Why would anyone who wishes to provide quality teaching to children remain in this much maligned profession. Teachers cannot make a silk purse out of a pigs ear. Testwood draws kids from a x-section of socio-economic families including a significant group of difficult socially and behaviourally challenging families. If a kid plays up what does a teacher do to control the kid and maintain learning discipline? Not much because some kids couldn't give a monkeys about any so-called punishments (actually not allowed to call them punishments - must call them remedial or behavioural modification strategies). And the so-called punishments are sheer nonsense that would not cause any dysfunctional kid any apprehension. If the Teacher decided to shout at the kid then he/she is suspended for abusive treatment of a kid. So the kid just carries on and disrupts the class and the school. All of this is well known to the kids who will spout on forever about their rights but notably never their responsibilities. Multiply this one kid by 10 and you have 10 trouble makers in the class who are beyond the modern day controls and who damage or destroy any hope the average or good kids have of receiving quality education. This is reality and one that parents need to accept if the underlying causes of any problems are to be understood and resolved. Now onto the parents - Testwood like most schools is also infected, I use that word deliberately - by parents who do not provide the correct positive role model and who will contact the school at the drop of a hat to complain about any Teacher that attempts to rein in dysfunctional Johnny or Jane. Read a story of an Oz Teacher sacked because he defended himself from a dysfunctional 16 yr old student who was punching the Teacher. The Teacher's offence was to place the kid in a headlock to stop him punching the Teacher in the face. The kids parents wanted the teacher charged by Police but backed off immediately after the Police told them that the kid had committed assault and the Teacher was entitled to defend himself. Still didn't help the Teacher as his employer still sacked him for failing to maintain discipline in his classroom. So it seems that the loss of any realistic controls that will have any impact on dysfunctional kids and their families is not just in the UK. I notice also that the OFSTED people did not volunteer to take a few classes over say a 3mth period to show the local Teachers how to regain control. It is easy to point the finger and criticise but a lot harder to show how to correct things. They would cack their pants if they actually had to work in the real coalface. I am still one of those dwindling people who admire and respect teachers. Given what they have to confront from parents, kids and their own employers I believe it is the 8th wonder of the world that we have any Teachers. notableedingheart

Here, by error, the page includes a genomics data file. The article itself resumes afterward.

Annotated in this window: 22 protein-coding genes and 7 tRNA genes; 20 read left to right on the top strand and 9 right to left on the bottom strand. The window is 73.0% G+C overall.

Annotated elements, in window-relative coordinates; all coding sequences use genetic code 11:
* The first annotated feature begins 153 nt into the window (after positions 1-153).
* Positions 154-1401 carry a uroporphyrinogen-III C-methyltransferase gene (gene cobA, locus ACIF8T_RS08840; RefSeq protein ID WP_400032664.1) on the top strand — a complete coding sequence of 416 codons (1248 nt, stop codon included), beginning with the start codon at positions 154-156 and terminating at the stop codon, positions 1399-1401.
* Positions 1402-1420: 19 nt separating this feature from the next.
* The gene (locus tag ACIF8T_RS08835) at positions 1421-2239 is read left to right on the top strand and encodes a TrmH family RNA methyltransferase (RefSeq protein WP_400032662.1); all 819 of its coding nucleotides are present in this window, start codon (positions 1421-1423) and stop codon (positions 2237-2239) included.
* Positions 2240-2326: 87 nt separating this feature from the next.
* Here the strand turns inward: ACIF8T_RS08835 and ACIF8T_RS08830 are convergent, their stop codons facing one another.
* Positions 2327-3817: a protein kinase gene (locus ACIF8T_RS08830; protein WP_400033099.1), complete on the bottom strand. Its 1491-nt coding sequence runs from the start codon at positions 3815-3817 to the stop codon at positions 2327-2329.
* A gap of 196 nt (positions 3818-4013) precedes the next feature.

• Score: 9

8:43am Sun 16 Feb 14

VOR666 says...

Here here to the previous comment. I have to say that most of the problems in school are caused by parents who don't care or who cannot control their own children. All they do is blame the school for their own inadequacies. Of course there are many supportive parents who work with the school to ensure their child is successful, but a significant minority just make the life of the teacher very difficult.
Here here to the previous comment. I have to say that most of the problems in school are caused by parents who don't care or who cannot control their own children. All they do is blame the school for their own inadequacies. Of course there are many supportive parents who work with the school to ensure their child is successful, but a significant minority just make the life of the teacher very difficult. VOR666
  • Score: 6

7:22pm Sun 16 Feb 14

Justsomegirl says...

I left Testwood last year, and I'm genuinely surprised at this report. The school supported me so much especially in English, they offered students who needed support extra English lessons, and it was down to the students to attend these sessions, without them I doubt I would have got the grades I needed to get into the college I'm in now.
In all the classes I was in over the 5 years I was there I accounted minimal bad behaviour in lessons, and any behaviour that was unacceptable was dealt with in an appropriate manner.
I think my years bad results were down to the individual, those I know worked hard for their gcse's got the grades they deserved, and those who put the bare minimal effort into school their results reflected this.
2 of my older siblings went here as well, all of us attending whilst Mr Appleton has been head teacher, and all of us got our 5 A*-C grades including English and Maths. So surely Mr Appleton has done something right?
I know that he will be missed, Testwood won't be the same without him there. I wish him all the best for what he decides to do next.